Joanna Brown trial: How husband turned into a killer

When Robert Brown rang police asking to make an appointment about a "serious incident" the call operator did not know he had bludgeoned his estranged wife Joanna to death with a hammer.

"You're both OK are you? None of you are harmed at all are you?", the operator asked.

"Well, one person is," Brown chillingly replied.

The British Airways (BA) pilot rang police the day after the couple's two children had heard him kill their millionairess mother at their home in Ascot, Berkshire last year.

He then put the children in the back seat of his car and dropped them off at his rented home before continuing, still with his wife's body in the boot, and buried her in a make-shift grave he had dug in the grounds of the Queen's Windsor Estate.

'James Bond vibe'

The 47-year-old's life had started to unravel three years earlier with the start of bitter divorce proceedings.

As a champion trail runner, he developed a competitive streak which was unwilling to let others win, including his estranged wife, who moved to the area from her original home in the Isle of Man.

Image caption Joanna Brown had recently opened a guesthouse at her cottage in Ascot

His job as a BA captain sent him around the world and it was at a 10.5 mile race in California in 2004 when American Scott Dunlap met him.

"He had a real James Bond vibe about him," Mr Dunlap told BBC News.

"He was handsome, even covered in dirt, charming, had a British accent, and then handily aced the challenging course like he had some special training.

"He was the talk of the town when he swung by.

"He was a very talented trail runner - top 2% easily. He had this incredible ability to descend a mountain trail quickly, putting faith that his steps would find their way."

Acrimonious divorce

But at home Brown's marriage had broken down in 2007 and a darker side to his personality was emerging.

He believed he had been "stitched-up" by a pre-nuptial agreement protecting his wife's wealth, part of which she had inherited from her father.

After years of disagreements over a settlement figure the couple were due to conclude their acrimonious divorce at the High Court in November 2010.

Image caption Robert Brown buried his estranged wife in a box in the grounds of The Queen's Windsor Estate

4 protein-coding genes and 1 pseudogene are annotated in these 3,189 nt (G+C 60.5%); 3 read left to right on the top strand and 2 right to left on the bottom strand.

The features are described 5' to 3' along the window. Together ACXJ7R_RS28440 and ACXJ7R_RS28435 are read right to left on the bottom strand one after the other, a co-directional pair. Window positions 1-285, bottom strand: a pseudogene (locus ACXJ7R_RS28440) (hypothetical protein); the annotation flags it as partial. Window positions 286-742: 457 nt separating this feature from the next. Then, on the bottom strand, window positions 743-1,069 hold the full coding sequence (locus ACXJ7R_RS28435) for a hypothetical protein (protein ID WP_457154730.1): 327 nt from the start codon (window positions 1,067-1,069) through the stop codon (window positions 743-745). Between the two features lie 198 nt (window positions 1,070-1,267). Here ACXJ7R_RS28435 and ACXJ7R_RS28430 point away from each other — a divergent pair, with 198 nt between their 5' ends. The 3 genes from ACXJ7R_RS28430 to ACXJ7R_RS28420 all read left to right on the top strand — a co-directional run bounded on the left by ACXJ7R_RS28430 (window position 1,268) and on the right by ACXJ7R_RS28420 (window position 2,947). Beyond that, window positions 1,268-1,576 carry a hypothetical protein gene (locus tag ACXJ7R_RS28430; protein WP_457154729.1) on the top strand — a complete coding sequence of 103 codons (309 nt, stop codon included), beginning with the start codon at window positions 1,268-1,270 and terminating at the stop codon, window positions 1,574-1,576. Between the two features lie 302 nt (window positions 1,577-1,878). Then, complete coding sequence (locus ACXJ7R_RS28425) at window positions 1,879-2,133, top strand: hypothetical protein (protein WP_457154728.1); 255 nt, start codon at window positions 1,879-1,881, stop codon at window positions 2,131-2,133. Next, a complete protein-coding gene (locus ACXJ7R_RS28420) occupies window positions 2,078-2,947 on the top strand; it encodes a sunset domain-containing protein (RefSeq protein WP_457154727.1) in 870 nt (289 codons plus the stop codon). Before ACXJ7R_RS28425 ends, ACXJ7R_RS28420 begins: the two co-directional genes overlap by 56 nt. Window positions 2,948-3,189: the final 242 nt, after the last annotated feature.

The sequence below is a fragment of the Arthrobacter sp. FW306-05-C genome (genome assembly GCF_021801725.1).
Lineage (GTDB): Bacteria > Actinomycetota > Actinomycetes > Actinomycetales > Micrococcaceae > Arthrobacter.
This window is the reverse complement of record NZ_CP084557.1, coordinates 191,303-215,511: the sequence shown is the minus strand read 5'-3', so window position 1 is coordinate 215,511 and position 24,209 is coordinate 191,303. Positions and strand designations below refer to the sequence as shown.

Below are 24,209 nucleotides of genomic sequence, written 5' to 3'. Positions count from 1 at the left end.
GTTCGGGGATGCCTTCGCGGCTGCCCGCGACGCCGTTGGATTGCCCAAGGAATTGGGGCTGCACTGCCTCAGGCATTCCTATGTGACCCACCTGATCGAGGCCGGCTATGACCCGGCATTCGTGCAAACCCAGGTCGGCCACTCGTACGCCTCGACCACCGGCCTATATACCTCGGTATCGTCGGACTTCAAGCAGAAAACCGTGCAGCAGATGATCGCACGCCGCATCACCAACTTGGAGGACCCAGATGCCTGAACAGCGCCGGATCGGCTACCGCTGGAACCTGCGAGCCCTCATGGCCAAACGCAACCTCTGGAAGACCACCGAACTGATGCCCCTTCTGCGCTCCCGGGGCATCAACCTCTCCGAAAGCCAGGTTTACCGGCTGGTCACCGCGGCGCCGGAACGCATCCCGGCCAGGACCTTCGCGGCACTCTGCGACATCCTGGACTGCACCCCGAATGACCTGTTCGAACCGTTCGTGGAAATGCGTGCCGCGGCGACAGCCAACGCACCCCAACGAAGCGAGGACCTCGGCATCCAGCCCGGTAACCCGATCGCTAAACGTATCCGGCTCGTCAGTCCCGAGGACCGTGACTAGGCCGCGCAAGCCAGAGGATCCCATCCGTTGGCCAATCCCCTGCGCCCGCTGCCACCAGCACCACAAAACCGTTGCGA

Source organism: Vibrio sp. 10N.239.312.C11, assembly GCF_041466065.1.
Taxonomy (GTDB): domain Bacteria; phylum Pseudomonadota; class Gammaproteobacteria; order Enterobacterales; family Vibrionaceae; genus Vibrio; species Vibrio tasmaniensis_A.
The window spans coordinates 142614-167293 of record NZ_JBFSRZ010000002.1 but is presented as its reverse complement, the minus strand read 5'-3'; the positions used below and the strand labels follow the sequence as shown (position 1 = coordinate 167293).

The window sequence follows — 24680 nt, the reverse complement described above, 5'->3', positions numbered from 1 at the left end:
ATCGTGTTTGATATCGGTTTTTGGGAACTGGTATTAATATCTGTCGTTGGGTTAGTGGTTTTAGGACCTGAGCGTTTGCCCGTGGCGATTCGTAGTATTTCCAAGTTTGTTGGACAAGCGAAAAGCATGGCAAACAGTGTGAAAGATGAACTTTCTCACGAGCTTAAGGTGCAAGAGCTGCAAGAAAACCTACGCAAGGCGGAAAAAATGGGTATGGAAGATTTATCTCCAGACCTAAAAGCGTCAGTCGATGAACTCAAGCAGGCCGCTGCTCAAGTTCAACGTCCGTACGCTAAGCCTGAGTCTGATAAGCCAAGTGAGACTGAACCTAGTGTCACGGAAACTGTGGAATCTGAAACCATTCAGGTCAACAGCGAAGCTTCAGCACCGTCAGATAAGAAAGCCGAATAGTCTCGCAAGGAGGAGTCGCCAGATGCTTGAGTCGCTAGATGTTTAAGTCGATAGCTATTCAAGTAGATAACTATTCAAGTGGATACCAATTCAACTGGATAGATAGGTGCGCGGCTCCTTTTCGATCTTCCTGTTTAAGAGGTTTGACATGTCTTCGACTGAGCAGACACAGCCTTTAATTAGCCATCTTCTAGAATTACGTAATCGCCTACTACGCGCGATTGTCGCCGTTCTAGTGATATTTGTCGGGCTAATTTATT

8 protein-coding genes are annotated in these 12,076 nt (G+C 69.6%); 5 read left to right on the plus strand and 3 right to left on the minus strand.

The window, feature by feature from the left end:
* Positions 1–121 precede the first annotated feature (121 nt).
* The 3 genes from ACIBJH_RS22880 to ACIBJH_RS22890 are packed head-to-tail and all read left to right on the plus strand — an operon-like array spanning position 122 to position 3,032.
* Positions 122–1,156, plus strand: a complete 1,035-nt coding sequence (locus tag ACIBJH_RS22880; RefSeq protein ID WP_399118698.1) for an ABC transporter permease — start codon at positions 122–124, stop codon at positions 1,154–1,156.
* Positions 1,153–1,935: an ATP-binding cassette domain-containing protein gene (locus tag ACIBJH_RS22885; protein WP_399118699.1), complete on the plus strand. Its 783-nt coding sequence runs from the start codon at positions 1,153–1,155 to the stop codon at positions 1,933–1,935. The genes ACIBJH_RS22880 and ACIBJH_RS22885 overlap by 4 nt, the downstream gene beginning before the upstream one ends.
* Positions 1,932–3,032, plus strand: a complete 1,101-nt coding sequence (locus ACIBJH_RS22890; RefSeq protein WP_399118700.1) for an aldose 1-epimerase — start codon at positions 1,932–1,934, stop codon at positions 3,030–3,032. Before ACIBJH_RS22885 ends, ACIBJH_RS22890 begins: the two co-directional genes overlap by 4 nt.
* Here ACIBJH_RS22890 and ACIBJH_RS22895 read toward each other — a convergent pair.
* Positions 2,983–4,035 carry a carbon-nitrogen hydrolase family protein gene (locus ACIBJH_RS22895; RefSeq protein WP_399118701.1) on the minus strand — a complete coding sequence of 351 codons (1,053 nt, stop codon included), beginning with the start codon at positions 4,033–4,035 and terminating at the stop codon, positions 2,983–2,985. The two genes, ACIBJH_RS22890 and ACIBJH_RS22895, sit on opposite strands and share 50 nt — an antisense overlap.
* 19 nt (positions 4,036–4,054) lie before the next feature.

Their case had been delayed to allow a UK Supreme Court ruling on 20 October.

Judges concluded that a pre-nuptial agreement was binding in the case of a German newspaper company heiress.

Eleven days later Brown killed his wife.

The court heard Brown had already identified a burial site while out on one of his training runs.

In a secluded part of woodland on Windsor Estate, which was inaccessible to vehicles and off the main walkway, he buried a make-shift coffin.

Jurors heard during the trial that the box, in which his wife's body was discovered, was in situ for "at least a few weeks".

Brown called police the morning after the killing and was subsequently arrested.

'Had many friends'

He led officers to the body and admitted killing his wife but he has always denied murder, claiming he was under great mental stress due to the divorce.

The jury at his murder trial at Reading Crown Court agreed and acquitted him of murder.

One of Mrs Brown's closest friends, Belinda Skudder, said she always had concerns over Brown.

"From the beginning of our friendship, I knew that her marriage was not a happy one," she said.

Image caption Belinda Skudder (left) said her close friend was a "very warm, kind and extremely thoughtful person"

"Rob was moody, ignorant, rude and morose. He didn't appear to like any of her friends or family.

"She [Joanna] always tried to excuse his ignorant behaviour by praising the good things he did - such as playing with the children, or giving them a bath and putting them to bed.

"He rarely bought her birthday presents. She used to joke that she had to buy herself a present.

"She had many friends. People liked her, and there would be a constant stream popping into her house.

"She was a very warm, kind and extremely thoughtful person."

Mrs Brown, 46, had converted her Tun Cottage home into a four-star guesthouse and friends said she appeared to be starting a new chapter in her life before her death.

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